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Broad sustainability analysis of Northern shrimp fisheries in the Skagerrak
RISE - Research Institutes of Sweden, Bioscience and Materials, Agrifood and Bioscience.ORCID iD: 0000-0003-0814-5258
RISE - Research Institutes of Sweden, Bioscience and Materials, Agrifood and Bioscience.
2019 (English)Report (Other academic)
Abstract [en]

Fisheries for Northern shrimp

Pandalus borealis in the Skagerrak have been given much media attention in recent years, initiated by the World Wildlife Fund (WWF) in Sweden listing the product as "avoid" in their consumer guide in 2014. Even with the current eco-certification by Marine Stewardship Council (MSC), there is still questions concerning the development in the fishery since 2014. The WWF has therefore commissioned a report to follow up what has happened in the fishery.

The overall aim of the study is therefore to collate information on sustainability aspects of current shrimp fisheries in the Skagerrak (Norwegian, Danish and Swedish fisheries) to provide a transparent report on current fisheries. Since sustainability comprise of many dimensions, the shrimp fisheries are e.g. in Sweden seen as an iconic cultural activity for coastal communities, broader evaluations are needed than those that currently are done. The point of departure is therefore to utilize the approach of the Australian Fisheries Healthcheck

– a project aiming to provide transparent reporting of a broad range of indicators (sorted into environmental, social & cultural, economic, governance and external influences categories). The intention of Healthcheck is to support existing seafood guides, fishery reports and managers, and provide information to interested citizens.

It was found that much data is already collected on an annual basis that may be used for the Healthcheck indicators, but the data was often not available and analysed on a fishery basis. The shrimp fishery, and many other European fisheries, is also different to most Australian fisheries since it is multijurisdictional, and thus associated to different management objectives between countries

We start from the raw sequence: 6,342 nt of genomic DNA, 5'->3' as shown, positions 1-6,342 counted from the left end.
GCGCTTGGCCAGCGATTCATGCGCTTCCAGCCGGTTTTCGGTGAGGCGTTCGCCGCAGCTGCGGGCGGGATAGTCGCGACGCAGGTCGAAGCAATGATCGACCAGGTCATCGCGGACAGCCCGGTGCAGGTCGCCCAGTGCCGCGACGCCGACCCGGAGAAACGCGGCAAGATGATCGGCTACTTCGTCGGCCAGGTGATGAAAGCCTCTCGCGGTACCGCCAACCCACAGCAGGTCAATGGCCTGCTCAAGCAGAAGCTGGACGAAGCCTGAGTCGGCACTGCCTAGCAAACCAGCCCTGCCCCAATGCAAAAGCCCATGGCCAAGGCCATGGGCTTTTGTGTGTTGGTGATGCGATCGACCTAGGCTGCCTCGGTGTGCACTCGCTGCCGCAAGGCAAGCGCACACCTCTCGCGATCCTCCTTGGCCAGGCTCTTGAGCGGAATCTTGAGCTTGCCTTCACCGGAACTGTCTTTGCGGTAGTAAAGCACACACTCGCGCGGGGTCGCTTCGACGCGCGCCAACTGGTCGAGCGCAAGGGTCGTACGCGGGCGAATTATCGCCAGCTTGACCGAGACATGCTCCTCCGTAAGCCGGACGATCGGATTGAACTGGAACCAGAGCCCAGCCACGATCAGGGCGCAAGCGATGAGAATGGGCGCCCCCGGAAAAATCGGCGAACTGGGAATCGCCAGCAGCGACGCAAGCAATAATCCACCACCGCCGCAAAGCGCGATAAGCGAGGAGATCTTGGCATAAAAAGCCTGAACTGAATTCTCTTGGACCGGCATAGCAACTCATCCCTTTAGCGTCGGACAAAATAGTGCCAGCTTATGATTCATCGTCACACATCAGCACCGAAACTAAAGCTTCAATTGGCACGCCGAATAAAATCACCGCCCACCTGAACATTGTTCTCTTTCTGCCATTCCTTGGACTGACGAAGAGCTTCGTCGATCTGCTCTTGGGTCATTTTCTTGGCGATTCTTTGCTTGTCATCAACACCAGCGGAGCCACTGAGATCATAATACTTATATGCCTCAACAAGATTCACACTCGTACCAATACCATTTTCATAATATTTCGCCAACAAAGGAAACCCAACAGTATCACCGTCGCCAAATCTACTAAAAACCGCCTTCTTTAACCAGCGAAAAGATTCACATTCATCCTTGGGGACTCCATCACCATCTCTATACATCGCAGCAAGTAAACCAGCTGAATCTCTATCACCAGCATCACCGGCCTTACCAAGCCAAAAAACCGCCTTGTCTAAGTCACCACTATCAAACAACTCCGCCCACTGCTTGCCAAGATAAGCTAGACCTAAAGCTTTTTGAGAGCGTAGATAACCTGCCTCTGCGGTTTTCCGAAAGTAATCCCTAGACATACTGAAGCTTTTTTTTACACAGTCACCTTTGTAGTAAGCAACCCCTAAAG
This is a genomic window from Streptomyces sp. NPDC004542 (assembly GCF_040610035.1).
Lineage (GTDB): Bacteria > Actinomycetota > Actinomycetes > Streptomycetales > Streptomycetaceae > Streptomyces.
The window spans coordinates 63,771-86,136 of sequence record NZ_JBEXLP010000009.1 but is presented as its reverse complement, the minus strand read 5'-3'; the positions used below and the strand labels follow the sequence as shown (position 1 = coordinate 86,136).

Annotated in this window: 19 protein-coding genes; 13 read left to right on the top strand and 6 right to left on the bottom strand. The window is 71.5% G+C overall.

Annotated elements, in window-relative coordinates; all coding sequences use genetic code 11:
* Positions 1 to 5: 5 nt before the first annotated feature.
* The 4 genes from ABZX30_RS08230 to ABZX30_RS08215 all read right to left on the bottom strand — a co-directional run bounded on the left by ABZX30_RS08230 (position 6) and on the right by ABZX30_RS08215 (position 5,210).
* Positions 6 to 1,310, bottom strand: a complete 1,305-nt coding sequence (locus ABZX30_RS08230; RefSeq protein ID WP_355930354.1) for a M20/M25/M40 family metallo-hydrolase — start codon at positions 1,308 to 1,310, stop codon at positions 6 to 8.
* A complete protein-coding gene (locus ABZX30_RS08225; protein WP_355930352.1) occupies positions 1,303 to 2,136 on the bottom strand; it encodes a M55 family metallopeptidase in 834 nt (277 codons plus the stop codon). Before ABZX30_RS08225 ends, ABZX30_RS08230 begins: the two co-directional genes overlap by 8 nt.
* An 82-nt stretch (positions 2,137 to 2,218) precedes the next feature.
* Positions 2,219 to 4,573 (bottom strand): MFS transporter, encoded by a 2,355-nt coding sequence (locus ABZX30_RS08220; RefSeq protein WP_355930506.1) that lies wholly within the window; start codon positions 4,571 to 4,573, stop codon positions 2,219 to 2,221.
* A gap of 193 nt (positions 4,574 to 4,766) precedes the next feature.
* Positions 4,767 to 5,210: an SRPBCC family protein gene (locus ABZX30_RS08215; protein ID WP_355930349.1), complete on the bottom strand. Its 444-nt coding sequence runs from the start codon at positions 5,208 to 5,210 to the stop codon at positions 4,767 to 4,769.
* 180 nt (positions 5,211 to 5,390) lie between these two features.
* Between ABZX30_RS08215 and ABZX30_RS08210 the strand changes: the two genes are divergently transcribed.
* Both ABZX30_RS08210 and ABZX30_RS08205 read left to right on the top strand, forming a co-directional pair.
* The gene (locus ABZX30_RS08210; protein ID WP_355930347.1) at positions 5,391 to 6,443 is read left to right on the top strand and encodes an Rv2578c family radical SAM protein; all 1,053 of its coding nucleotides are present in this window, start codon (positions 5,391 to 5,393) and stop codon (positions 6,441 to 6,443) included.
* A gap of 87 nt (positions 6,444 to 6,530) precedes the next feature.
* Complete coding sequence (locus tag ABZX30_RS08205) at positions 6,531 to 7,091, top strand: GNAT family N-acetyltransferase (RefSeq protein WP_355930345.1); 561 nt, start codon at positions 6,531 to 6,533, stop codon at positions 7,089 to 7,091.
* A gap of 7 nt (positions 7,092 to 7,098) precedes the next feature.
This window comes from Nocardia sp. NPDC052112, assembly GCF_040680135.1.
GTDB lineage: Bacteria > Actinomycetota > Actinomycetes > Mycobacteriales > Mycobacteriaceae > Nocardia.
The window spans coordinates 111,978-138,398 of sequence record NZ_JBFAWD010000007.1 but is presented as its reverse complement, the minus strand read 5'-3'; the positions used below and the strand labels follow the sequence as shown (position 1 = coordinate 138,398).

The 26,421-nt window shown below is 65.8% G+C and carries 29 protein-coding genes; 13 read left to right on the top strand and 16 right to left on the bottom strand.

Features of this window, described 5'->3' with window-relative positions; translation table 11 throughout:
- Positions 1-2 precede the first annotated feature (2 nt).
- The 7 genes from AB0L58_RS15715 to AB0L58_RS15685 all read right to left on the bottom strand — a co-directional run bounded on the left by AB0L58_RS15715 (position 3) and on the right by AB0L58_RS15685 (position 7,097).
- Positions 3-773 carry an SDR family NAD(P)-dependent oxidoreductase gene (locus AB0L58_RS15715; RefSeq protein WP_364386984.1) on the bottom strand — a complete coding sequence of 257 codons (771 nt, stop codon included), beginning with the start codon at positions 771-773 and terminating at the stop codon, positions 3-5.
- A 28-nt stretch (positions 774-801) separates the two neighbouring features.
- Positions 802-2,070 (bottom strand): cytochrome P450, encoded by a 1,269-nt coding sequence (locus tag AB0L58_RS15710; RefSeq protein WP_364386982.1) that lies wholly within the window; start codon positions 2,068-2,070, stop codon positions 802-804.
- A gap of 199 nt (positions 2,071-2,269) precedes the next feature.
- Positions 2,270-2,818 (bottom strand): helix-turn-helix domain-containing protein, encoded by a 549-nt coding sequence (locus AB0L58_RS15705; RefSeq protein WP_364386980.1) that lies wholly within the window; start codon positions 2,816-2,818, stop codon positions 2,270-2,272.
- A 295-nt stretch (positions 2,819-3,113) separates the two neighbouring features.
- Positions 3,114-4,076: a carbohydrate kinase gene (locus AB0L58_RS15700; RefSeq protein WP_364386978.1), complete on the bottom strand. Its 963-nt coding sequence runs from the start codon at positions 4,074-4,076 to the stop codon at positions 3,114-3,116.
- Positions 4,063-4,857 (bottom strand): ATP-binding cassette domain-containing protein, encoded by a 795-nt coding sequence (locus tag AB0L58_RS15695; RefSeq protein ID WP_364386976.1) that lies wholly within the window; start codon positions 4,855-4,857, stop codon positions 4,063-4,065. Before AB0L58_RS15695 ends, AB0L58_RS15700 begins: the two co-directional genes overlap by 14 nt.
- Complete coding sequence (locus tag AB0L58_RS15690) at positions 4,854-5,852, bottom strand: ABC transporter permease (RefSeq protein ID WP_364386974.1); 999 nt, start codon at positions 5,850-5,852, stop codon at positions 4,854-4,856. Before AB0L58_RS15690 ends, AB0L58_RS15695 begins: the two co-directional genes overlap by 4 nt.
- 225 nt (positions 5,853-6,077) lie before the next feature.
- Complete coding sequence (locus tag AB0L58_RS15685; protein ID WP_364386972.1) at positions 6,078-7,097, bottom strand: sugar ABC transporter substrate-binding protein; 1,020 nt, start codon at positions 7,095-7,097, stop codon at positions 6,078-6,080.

– this is markedly reflected by differences in the three countries’ fleets and fishing patterns, data collection and officially available documentation concerning the shrimp fishery. Few across-countries, standardized indicators could therefore today be reported on for the whole fishery, thus requiring further effort. Several indicators may also require further investigation in terms what may be appropriate metrics for the indicator that is aligned with European circumstances. The study can therefore be seen as a pilot collating which data is currently available to report on broader sustainability aspects of relevance to European fisheries, whereas a future, more detailed analysis of the fishery is needed to investigate the data more in detail.

Concerning the sustainability of the Skagerrak shrimp fishery, the analysis indicates that the overall development shows some positive signals in recent years, such as improved selectivity and more area restrictions to protect sensitive habitats. However, the arguable most basic components of a sustainable fishery

– exploitation level and stock status – exhibit some alarming signals. Furthermore, with landing per unit effort declining in recent years, pressure in the form of e.g. fuel use and habitat impact per kg landed shrimp may be negatively affected, requiring further attention.

Place, publisher, year, edition, pages
2019. , p. 50
Series
RISE Rapport ; 2019:36
National Category
Natural Sciences
Identifiers
URN: urn:nbn:se:ri:diva-38886ISBN: 978-91-88907-63-9 (electronic)OAI: oai:DiVA.org:ri-38886DiVA, id: diva2:1318454
Available from: 2019-05-27 Created: 2019-05-27 Last updated: 2019-05-27Bibliographically approved

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